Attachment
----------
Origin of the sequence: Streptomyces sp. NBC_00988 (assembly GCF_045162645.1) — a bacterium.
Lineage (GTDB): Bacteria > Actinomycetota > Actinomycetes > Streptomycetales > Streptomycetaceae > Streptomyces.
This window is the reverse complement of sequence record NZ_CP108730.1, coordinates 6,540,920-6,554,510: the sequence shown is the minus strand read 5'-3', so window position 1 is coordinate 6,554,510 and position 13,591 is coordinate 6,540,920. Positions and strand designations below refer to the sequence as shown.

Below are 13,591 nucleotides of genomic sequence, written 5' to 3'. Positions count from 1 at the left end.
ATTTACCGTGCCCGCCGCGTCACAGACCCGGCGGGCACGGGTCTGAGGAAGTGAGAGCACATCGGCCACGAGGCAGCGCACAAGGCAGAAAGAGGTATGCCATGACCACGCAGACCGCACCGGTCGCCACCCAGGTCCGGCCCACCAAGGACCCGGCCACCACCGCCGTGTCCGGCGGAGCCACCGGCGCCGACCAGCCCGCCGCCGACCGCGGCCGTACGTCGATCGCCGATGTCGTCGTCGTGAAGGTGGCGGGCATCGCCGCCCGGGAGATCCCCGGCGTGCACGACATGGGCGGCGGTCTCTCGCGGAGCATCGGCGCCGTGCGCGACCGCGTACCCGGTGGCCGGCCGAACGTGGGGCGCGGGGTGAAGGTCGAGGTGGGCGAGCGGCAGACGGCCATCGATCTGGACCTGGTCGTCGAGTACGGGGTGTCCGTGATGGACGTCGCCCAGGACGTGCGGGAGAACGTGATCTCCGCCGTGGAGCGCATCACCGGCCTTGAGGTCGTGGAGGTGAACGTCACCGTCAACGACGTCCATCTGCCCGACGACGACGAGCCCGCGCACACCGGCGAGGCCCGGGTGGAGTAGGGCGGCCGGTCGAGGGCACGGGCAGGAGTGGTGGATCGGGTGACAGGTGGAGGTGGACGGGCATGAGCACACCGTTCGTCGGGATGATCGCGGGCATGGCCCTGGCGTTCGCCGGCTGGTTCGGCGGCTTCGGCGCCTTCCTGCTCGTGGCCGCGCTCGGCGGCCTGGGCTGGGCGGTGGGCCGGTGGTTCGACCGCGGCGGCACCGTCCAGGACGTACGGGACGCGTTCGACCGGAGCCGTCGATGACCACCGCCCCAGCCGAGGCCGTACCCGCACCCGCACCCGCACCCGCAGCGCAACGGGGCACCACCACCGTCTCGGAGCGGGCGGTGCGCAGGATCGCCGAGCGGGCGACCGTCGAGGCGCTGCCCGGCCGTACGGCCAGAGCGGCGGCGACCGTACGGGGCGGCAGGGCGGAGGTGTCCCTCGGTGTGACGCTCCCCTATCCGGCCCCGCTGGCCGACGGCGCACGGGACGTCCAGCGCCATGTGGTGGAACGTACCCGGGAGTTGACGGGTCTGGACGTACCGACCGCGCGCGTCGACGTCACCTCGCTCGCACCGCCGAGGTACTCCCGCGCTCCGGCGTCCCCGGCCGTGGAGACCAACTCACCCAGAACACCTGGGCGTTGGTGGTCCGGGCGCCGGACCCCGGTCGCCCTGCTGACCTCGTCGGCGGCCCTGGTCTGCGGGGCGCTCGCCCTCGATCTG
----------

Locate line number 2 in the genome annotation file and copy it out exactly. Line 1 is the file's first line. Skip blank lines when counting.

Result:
Lineage (GTDB): Bacteria > Actinomycetota > Actinomycetes > Streptomycetales > Streptomycetaceae > Streptomyces.